Support the artists who have been blocked by Indian Internet Service Providers

SUPPORT www.unreserved.in : an appeal by Ram Bhat, on behalf of Maraa and UR/Unreserved team

Approximately two weeks ago (around 18th of August, 2017), our website www.unreserved.in was blocked by various internet service providers across the country, although it later emerged that some people could still access the website. UR/Unreserved is a traveling arts project that involves 14 artists from Karnataka, Kerala, Assam and Kashmir traveling on the Indian Railways for a month – interacting with passengers and then performing at public spaces in the above mentioned states in between the journey. The focus would be on how identities are constructed in India, i.e. how we see ourselves in relation to the Other – thereby implicating ourselves and the Other in daily life, often with profound consequences for millions of citizens.

Our experience with the block of our website, some of our plans to deal with it and how it impacted us is worth reading for artists or anyone else who might be susceptible to censorship in the future. Thanks to Nikhil Pahwa of Medianama who has already covered these details. This statement will focus on other aspects of what can be learnt from this painful but also farcical episode of censorship.

We are curious about why the government wants to block our website. A traveling arts project is not exactly threatening the status quo. Further, curiosity and engagement with processes of identity construction is necessarily an open-ended process. There is no in-advance condemnation of any particular party, politician or any social group. From concerns about language, to food habits, to religion, marriage, divorce, clothing, color of skin and other minutiae of public and private life, identity has acquired weight if you live in India.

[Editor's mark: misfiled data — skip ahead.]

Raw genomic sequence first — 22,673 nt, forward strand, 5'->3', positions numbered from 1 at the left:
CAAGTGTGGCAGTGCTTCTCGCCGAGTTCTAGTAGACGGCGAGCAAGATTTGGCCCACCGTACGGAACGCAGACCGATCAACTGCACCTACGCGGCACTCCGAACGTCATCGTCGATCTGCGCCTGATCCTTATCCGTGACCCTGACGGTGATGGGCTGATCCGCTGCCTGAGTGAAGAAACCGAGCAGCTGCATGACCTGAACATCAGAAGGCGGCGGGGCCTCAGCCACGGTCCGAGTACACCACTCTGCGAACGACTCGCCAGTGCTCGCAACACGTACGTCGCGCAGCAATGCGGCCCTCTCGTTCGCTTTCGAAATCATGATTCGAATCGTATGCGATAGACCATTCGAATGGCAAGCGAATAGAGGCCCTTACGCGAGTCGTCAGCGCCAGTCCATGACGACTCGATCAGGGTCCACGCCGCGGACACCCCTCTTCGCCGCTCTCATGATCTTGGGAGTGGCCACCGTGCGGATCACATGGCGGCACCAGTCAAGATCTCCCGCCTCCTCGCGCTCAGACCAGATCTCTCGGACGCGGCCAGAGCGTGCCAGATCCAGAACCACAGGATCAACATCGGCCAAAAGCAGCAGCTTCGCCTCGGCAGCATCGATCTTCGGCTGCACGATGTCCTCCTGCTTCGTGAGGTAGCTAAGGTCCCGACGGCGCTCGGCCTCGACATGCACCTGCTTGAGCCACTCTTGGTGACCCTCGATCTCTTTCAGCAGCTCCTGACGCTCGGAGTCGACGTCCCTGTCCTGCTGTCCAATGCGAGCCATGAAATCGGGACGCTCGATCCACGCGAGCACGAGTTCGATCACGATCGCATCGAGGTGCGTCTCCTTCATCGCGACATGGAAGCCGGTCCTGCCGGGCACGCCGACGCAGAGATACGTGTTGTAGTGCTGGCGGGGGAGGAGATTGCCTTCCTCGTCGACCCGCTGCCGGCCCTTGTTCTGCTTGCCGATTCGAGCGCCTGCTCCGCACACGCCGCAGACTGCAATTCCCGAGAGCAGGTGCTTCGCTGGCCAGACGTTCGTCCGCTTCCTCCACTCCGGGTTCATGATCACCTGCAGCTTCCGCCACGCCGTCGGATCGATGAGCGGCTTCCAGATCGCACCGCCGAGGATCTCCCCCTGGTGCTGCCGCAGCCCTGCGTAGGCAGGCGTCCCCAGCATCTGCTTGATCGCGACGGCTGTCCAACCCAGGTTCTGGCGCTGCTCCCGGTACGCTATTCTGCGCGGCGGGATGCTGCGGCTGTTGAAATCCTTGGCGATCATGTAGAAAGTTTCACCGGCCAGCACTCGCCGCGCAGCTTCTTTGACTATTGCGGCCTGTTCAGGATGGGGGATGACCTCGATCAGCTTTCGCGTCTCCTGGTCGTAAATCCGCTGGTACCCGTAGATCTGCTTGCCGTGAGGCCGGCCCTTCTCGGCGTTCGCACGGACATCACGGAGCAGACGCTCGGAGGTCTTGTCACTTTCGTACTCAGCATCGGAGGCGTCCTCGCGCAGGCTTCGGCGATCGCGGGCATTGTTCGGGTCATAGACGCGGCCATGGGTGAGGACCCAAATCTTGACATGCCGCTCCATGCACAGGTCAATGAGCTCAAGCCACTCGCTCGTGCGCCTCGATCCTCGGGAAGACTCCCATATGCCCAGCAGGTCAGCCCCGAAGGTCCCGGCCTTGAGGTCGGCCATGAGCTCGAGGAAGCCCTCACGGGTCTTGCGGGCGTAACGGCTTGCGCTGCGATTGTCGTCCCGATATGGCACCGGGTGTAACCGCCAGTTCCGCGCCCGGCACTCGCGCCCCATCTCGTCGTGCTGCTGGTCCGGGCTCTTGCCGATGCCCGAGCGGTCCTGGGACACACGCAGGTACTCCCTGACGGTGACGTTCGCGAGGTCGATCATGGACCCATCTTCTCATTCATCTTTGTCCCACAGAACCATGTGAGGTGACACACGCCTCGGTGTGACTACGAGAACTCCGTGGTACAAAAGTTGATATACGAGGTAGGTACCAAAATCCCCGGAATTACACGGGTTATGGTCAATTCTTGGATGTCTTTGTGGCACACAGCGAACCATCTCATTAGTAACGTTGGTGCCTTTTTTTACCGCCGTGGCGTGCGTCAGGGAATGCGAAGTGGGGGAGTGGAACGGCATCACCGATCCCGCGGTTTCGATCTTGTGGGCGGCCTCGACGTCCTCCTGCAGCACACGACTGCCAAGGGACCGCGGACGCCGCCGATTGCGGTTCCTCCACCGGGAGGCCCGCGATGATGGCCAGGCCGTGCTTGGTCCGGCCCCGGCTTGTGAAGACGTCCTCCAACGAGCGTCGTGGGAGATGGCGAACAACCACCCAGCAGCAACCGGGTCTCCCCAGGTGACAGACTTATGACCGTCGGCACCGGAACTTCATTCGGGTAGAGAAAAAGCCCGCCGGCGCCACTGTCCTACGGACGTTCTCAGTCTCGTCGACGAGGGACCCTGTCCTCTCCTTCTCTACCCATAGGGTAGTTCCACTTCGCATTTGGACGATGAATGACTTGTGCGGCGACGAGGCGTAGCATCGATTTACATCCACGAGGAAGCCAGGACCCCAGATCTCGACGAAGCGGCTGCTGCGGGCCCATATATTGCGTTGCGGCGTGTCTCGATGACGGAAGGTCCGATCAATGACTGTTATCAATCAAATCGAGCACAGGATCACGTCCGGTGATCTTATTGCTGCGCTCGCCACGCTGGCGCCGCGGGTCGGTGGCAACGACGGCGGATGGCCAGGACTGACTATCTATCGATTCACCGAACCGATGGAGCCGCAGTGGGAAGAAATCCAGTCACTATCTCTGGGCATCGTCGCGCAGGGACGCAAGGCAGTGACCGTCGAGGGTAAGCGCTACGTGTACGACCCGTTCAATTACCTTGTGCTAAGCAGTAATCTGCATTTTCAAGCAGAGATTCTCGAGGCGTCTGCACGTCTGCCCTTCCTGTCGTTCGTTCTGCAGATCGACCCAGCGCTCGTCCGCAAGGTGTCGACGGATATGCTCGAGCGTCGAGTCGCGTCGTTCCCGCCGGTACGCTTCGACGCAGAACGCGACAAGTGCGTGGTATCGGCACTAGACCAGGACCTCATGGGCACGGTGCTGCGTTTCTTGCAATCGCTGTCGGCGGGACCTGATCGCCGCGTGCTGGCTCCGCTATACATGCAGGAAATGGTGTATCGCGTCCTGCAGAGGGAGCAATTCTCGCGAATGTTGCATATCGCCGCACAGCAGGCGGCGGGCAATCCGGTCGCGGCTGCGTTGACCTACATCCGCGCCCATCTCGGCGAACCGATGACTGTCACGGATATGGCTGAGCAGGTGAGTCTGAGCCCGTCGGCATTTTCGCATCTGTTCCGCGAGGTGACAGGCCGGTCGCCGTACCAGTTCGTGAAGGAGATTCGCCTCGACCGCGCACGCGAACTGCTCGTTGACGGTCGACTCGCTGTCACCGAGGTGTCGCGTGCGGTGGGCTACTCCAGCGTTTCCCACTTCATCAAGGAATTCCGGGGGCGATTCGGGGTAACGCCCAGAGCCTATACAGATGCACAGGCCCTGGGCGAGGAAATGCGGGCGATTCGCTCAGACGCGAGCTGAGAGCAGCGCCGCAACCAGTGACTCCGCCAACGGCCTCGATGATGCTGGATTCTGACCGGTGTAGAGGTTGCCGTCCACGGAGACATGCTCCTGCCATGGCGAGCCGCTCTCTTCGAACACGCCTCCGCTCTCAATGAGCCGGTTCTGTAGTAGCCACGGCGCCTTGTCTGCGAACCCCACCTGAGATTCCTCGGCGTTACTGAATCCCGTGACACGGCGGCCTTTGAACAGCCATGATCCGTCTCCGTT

The arts invite a process to observe daily life practices where such identification processes are constructed. Artists can then deconstruct such processes and show them back to audiences in public spaces across the country. Audiences, when they see their own identity construction processes re-constructed via actors, might be open to acknowledge difference (what do you mean by ‘difference’). This project is not insisting on a somewhat rosy but ultimately unrealisable demand for all people of all kinds to integrate themselves into a seamless and harmonious multicultural entity. Neither do we fall back on some supposedly universalist common minimum programme of rights and rationality. Rather, this project seeks to investigate the contours of how difference exists – thereby putting the spotlight back on the always present negotiations of enforcing, distorting or even subverting established notions of difference. Rather than divide society neatly into villains and victims, the arts can throw open the entire complex but pervasive negotiations of all identity constructions – individually and collectively.

In such a context, to be faced with censorship is at once puzzling, comical and somehow infuriating. Because of this block, we are not able to fundraise, we are not able to talk to potential collaborators for the future, apply for festivals where we might want to showcase our work, document our processes, write blogs and in general document and represent our work. In any case, this is not a complaint. The slippages of bureaucracy are such that even censorship is only half baked in this case. Telecom service providers themselves say it is blocked by TRAI, then they say it is not blocked at all, and then they just avoid talking to us. Government agencies maintain a stony silence. In the meanwhile, because they can’t stop us talking about the block, our project itself attracts more attention than it has received in prior months. Ironically, in what is called the Streisand Effect, the censorship of our website has actually increased our visibility.

In such times, one can only say that censorship works in strange ways. With such polarisation, at least in discourse, perhaps it is better to be censored. True, or insidious censorship would have meant the government endorsing and embracing our project. A half-baked blocking of website not only has established the fragility of power but at the same time increased attention towards us. We are grateful to Raiot for agreeing to publish content from our website. After the block, we have maintained a low key blog for live updates on the project, including our attempts to unblock the website. Also we have a Facebook pageand a fundraiser page. If you find our work interesting or worth supporting, do consider contributing in any capacity you can. The fine gentlemen at the Department of Telecommunications may wish to continue their efforts at blocking our website, but they cannot block our work. Our work will transcend us artists, and our censors. As they say, Ars longa, vita brevis.

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